The $1 billion Potter payoff

Marketing: The book sales are nothing compared to the expected merchandizing bonanza.

July 17, 2000|By Michael Pakenham | Michael Pakenham,SUN BOOK EDITOR

Anyone bemused by the sales of Harry Potter books - ostensibly 30 million copies worldwide and growing - might better run for cover next Monday. That is the official launch date of the first wave of a spin-off merchandise campaign that will modestly reach for $1 billion in sales.

As a matter of perspective, Scholastic Press has said that its projected American sales for the first four Potter books is in the range of $100 million - one tenth the spin-off dream number.

"Toyetic" has the industry abuzz. That coinage means merchandizers sense that Joanne Kathleen Rowling's literary output - four volumes of apprentice wizardry, with three to come - will translate well into toys and games.

Well is massive understatement. "In the trade," says Sandie Hatch, executive vice president of the Licensing Industry Merchandisers Association, "they're already calling him a billion-dollar boy."

The oncoming avalanche of wizardly tchotchkes and kitsch will begin with T-shirts and mugs. But Warner Bros., which owns the rights under a contract that gives Rowling certain approval rights, has already signed 46 licensing deals for Potter-related products.

The book-publishing industry is notorious for secrecy and puffery about numbers - but no one has taken exception to the declaration by Scholastic that its 3.8 million copy first printing of the fourth book - "Harry Potter and the Goblet of Fire" - is the largest in U.S. publishing history.

Warner Bros. is clearly intent on reaching for other records. Its first Harry Potter film - yet unwritten and uncast but with a $100 million production budget - is now planned for a Nov. 16, 2001, release. Though executives in the company are being close-lipped about details, it is clear that much of the "ancillary merchandise" now in planning stages will be portioned out in a manner designed to avoid saturation - a significant amount tied to the movie premiere.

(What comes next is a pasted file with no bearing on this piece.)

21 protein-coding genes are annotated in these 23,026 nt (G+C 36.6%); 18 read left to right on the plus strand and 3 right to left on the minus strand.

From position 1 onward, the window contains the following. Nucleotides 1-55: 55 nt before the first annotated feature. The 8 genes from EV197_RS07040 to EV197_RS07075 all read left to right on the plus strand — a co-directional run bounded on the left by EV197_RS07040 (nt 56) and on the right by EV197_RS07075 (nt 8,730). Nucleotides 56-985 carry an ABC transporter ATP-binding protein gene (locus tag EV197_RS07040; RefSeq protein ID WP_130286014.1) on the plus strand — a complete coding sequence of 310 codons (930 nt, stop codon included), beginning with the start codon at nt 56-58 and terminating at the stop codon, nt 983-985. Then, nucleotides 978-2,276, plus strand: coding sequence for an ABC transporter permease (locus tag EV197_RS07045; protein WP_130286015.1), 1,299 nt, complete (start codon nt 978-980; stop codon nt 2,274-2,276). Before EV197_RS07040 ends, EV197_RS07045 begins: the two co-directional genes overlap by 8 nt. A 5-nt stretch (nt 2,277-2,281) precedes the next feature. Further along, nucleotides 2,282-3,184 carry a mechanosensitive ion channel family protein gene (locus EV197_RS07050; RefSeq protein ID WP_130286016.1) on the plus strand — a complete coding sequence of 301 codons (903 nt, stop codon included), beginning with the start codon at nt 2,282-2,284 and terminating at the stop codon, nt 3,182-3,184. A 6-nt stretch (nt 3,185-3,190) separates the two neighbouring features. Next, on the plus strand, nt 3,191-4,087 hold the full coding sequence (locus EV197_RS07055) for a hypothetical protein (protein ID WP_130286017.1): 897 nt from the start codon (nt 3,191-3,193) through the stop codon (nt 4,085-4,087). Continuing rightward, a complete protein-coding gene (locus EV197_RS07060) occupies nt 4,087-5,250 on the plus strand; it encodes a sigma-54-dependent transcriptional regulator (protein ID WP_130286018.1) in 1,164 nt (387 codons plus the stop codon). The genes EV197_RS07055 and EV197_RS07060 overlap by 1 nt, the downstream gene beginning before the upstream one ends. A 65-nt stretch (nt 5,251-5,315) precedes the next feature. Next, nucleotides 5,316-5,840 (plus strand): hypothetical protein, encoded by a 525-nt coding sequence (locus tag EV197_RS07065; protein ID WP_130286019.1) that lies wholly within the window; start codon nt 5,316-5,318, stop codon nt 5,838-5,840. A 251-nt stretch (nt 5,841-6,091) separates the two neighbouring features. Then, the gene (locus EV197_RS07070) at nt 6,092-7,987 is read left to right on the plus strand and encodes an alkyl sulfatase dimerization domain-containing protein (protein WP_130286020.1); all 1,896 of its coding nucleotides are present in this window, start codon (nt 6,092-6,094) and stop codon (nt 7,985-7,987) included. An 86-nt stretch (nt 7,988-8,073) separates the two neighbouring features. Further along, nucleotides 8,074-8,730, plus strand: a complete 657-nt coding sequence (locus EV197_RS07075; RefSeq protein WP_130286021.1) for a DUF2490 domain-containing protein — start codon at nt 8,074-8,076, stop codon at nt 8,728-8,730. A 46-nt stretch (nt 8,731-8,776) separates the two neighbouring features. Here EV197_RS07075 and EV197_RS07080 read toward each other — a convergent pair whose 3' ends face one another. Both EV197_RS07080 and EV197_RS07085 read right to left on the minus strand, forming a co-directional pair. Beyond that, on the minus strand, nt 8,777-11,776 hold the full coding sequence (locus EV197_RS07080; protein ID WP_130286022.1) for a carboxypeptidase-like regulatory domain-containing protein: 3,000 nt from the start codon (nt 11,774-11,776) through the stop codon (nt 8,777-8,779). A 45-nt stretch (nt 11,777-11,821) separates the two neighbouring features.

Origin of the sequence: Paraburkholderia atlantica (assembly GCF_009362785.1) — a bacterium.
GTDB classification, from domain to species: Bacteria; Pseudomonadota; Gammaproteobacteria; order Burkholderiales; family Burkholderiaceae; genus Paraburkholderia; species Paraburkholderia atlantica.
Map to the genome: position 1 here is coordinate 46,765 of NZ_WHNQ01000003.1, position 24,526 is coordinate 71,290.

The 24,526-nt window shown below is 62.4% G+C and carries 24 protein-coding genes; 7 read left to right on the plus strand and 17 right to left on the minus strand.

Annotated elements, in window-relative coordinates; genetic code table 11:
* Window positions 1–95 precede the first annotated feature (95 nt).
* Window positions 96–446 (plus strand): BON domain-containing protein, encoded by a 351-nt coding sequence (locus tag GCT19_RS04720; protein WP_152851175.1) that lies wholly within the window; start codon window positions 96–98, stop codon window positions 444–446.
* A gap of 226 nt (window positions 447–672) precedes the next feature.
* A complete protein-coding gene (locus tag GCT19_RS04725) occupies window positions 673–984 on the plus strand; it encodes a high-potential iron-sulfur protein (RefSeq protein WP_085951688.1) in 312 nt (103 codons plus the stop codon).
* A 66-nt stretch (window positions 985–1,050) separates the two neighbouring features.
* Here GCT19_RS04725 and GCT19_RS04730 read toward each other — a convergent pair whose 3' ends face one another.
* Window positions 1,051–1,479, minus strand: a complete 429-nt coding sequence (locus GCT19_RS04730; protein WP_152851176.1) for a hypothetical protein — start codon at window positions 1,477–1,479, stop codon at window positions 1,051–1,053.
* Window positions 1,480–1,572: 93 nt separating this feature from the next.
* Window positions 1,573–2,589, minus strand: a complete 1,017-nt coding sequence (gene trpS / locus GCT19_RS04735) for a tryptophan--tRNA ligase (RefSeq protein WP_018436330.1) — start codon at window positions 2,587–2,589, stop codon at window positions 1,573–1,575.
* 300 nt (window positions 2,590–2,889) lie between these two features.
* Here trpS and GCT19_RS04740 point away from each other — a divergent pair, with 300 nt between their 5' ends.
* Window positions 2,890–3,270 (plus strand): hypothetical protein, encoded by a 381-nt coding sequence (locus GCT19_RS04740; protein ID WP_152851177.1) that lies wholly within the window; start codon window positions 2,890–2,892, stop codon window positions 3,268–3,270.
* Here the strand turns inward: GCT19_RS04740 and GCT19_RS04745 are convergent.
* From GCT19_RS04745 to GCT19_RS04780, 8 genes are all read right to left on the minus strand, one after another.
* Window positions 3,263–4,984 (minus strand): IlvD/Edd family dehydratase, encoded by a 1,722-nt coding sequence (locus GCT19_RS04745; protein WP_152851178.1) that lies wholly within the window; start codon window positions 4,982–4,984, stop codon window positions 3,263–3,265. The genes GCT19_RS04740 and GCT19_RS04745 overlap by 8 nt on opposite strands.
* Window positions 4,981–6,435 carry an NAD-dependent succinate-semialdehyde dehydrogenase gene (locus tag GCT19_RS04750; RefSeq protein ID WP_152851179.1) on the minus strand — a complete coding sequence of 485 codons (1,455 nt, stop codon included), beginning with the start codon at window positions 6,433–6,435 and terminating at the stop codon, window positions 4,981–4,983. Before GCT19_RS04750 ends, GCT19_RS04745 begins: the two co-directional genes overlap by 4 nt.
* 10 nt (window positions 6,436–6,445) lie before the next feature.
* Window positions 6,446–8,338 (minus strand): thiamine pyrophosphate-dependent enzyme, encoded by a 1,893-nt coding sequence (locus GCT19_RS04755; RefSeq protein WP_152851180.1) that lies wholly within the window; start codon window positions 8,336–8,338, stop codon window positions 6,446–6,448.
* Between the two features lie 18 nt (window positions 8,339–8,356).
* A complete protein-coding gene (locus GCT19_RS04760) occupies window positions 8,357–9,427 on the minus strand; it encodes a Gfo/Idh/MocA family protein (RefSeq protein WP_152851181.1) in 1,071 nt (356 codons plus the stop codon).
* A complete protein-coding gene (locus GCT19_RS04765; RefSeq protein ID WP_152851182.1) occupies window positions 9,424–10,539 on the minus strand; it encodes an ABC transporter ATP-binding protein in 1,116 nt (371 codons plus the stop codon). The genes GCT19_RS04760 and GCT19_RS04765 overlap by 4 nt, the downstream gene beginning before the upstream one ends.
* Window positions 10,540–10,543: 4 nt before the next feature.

But the company is not letting the clock tick past immediate opportunity. Warner Brothers Consumer Products' July 24 release will include a series of T-shirts and mugs - already being slickly promoted and offered for direct sale by a Web site:

That site offers: Harry Potter Kids Quidditch Tee, Harry Potter Ravenclaw House Tee, Harry Potter Kids Logo Tee, Harry Potter Kids Slytherin House Tee, Harry Potter Kids Hufflepuff House Tee, each at $16; Harry Potter Ault Hogwarts Crest Tee, at $18; Harry Potter Logo Mug at $8; Harry Potter Hogwarts Crest Mug at $10; and - finally - Harry Potter and The Chamber of Secrets Book at $13.99, already marked down from $17.95.

That is the merest tickle of a beginning. Among the major contractors who have signed deals are Mattel Inc., a very major toy manufacturer and merchandizer which plans games, puzzles and collectible figures; Hasbro Inc., in the same trade; Johnson & Johnson, which plans shampoos and soaps, at least; and Lego.

There will be sunglasses by Pan Oceanic, pillows by Crown Crafts, watches by Fossil, hosiery by High Points Accessories. By this autumn there will be backpacks and other school stuff. The byproduct merchandising effort was massively launched last month at "Licensing 2000," the industry's trade show in New York. Warner Bros. put up a 3,000-square-foot booth in the form of Hogwarts school, where Harry learns the wizard's trade.

How does all this mesh with the taciturn behavior and implied austere philosophy of the author, Rowling, who grew up in relative poverty and was astonished, initially, by success?

Some conclusions might be drawn from size, which does matter: The first Harry book was 309 pages, the second 341, the third 435 and the current fourth volume is 734 pages.

Rowling has been quietly active in the development of the film and the product lines. A Mattel spokesperson has reported that Rowling has written a style guide that defines how each character should appear in such products.

In a relatively rare interview published in the July 2 Sunday Herald in Scotland, Rowling remarked that she was somewhat daunted by Mattel's plan to market stuff in 150 countries. "This is the area that I am most concerned and worried about. I can't lie about it."

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